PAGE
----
Nearing the End

I’ve had this blog quite awhile. And I obviously haven’t posted since forever ago. To catch up:

  • RN year classes = passed
  • Kaplan review course in Box Office building over University Field (what an odd location . . . ) = done
  • Boards = scheduled
  • Wedding = 18 days away

Needless to say, planning a wedding while trying to pass nursing classes can be a death sentence if pressure isn’t your thing. Though – pressure isn’t particularly my thing, and I managed. (Trust me when I say that there’s hope for anyone because of that.)

QUALIFIER! I only managed with the help of my wonderful fiance, family, friends, and teachers. They helped me remember why I was doing this (Soli Deo gloria, of course), and that, in the words of our Kaplan instructor, “I am more than minimally competent”.

Speaking of “minimally competent” . . . really, nursing board? I know that’s a perfectly good (and reasonable) goal for the nurses you want to license and set loose upon the floors of many a facility, but way to make us feel terrified and potentially stupid. Maybe next time just keep that to yourselves. Tell us that . . the test determines if we learned what we ought to have learned in school. I suppose that’s the same, but it’s all in how you say it. If I want to tell a mother that she shouldn’t let her child have quite so many unhealthy foods, I’m not going to patronizingly tell her that, “When you bring Johnny here for a checkup, you’re letting me see if you’re capable of feeding him like a nurturing mother should.” Noooo way. Maybe something more like, “When you bring Johnny in for a checkup, we’re just making sure that he is healthy. Would you like to talk about appropriate nutrition for a five-year-old?”

That makes perfect sense to me, but it might seem far-fetched for everyone else. Excuse the wild mind of a boards-studying bride-to-be.

But here’s something that I was chuckling at: Wiki teaches us how to pass the NCLEX-RN.

I like the first step. “Pay attention in nursing school.” Oh! Right! Of course. What a good idea. If you’re wiki-ing how to pass this test, chances are you didn’t pay attention in class or when your teachers taught you how to apply and the requirements. I’ve gathered that it’s pretty common to see boards requiring a boards-prep class before becoming eligible to test at all.

Step three is, “If you are unclear on a concept, be dogged about learning it.” Now, as I understand the word “dogged”, it is akin to words like, “obstinate”, “stubborn”, “pertinacious”. I don’t know about everyone else, but when I start getting “dogged”, I start getting “mad”. And yes, I mean that in the true sense of the word. At least at this point, I really would rather not get dogged about anything. Determined, yes, because I’m more level-headed at that stage.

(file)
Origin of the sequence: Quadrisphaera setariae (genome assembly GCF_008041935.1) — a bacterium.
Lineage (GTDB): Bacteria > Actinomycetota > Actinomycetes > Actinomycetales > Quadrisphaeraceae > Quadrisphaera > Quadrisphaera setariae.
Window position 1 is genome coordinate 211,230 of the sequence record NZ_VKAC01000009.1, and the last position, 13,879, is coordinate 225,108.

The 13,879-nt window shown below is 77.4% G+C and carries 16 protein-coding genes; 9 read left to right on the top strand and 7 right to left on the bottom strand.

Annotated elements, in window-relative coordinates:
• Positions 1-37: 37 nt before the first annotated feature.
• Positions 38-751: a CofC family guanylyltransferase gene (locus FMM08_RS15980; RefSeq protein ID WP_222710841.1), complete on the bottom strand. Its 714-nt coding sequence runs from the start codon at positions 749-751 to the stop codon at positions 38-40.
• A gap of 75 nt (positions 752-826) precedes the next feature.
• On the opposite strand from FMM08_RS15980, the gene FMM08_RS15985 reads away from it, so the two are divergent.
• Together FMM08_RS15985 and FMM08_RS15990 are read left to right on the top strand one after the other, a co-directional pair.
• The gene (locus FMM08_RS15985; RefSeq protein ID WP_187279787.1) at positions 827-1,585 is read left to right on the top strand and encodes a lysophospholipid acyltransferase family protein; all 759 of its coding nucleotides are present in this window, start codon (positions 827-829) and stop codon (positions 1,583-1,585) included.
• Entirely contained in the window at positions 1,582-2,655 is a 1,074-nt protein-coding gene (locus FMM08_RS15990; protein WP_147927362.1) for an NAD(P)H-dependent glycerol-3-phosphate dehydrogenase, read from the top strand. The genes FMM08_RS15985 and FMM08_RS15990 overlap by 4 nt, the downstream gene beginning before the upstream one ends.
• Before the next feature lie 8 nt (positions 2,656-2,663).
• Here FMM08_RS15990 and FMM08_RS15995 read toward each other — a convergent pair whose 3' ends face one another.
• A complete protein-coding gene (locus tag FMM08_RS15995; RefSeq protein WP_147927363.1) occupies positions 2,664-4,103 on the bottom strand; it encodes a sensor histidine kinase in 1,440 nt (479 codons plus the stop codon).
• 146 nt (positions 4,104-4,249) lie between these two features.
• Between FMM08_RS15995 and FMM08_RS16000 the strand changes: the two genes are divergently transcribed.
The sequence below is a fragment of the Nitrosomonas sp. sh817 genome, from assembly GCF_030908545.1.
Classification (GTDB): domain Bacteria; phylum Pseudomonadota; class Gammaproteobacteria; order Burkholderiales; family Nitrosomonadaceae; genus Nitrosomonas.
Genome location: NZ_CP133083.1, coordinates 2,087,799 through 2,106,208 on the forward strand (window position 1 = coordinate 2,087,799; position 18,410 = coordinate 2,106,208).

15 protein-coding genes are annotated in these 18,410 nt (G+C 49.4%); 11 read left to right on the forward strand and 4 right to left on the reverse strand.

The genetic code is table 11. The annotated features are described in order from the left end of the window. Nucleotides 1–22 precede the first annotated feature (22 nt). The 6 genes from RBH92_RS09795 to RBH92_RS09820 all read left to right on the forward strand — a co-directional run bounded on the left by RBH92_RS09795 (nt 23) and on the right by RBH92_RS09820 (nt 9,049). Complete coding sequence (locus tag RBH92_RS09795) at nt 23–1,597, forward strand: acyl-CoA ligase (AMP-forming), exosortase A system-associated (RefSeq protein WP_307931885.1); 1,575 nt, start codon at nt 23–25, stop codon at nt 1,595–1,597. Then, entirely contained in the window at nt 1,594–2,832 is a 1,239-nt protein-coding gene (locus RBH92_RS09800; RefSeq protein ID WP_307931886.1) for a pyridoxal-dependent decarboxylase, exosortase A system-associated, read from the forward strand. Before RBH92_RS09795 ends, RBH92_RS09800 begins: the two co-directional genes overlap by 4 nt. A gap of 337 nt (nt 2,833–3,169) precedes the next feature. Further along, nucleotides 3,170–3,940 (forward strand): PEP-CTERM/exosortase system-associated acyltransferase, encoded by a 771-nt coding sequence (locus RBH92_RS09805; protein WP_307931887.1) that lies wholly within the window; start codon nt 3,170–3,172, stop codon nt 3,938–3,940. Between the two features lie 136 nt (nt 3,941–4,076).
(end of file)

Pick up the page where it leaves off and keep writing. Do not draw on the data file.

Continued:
The last step – Thank you, Wiki. That sounds like a good idea. And then I’ll hit refresh every two minutes after midnight on the state board site. Maybe a Red Bull would be a good treat.

But enough of that.

I don’t plan to keep this blog up. I haven’t decided whether or not to delete it, but I’m certainly leaning towards that. We’ll have to see what the next couple of weeks bring.

Happy test taking – You are more than minimally competent!

Ouch!

It’s no secret that I work with the long-term facility geriatric patients. Therefore, of course, I don’t do anything impressive like insert (or, in our cases as nurses, assist with) chest tubes, remove teeth, wipe off gsw’s or anything crazy like that or possible in an acute care (I’m thinking mainly trauma, here) arena.

But I still do plenty of things that could be considered painful. I flush my patient’s PICC (yes, LPN’s are allowed to do such in Minnesota) lines, insert catheters both of the indwelling and straight kind, blood glucose checks (nearly everyone flinches and whines when I dig out the little finger puncher), jab a syringe full of 80 units of Lantus into thighs and arms and abdomens, change dressings of various sizes and strange wounds, remove stitches and staples, and other things that I can’t think of right now.  Due to facility protocol, we have to dig out the EZ hoyer lift when someone’s on the floor – no matter the situation. I’m in there with other staff, grabbing vitals and stuffing the sheet under them and popping them out like a shoe horn from under the bed.

Of course, there are other things that I’d like to think matter. I’m there when the family needs someone to talk to. I warm up that blanket in the fancy microwave so I can keep my patient warm. I nod and bend over so I can listen to the patient convinced that someone’s poisoning her. I laugh and sing along with the patient singing every song in her book while she waits for her pills. I’m there when others aren’t – whether they can or cannot, whether they’re afraid of everything involved in caring for someone or they just don’t have the space to.

All the same, this image?

While I never actually say it, I’m afraid to admit that it makes me chuckle a bit.

When I dig out that catheter, when I wipe a patient’s finger vigorously with an alcohol swab in preparation for a stick, I won’t tell them it doesn’t hurt. Pain perception is in the mind. My mind is different from my patient’s. It may not hurt me so much as it irritates me, but it may seem excruciating to them. I don’t say, “little poke!”. I say, “Quick poke here.” right as I click. I ask the patient to take a deep breath and explain that the pressure will be gone soon as I put the tubing in for a catheter.

I’m not perfect. But I’ve been a patient that’s heard, “Oh, it doesn’t hurt, you’ll be fine.” Maybe my pain perception is horrible. Maybe I’m a wimp, and I can’t take too much. These are entirely possible, but I won’t tell my patient something that I don’t know.

So, nurses:

Keep it real! You don’t know if it’ll hurt.

Making Sense

Now I see why I didn’t work last year.

Balancing School and work and family and friends is starting to get to me. It’s starting to get to nearly all of us, and we’ve already had one dropout due to it. The wind sings outside with the huge temptation to just sit and look at all of the beauty, and we put in earplugs or ear-buds to tune it out.  Oh well. It’s only till May, right?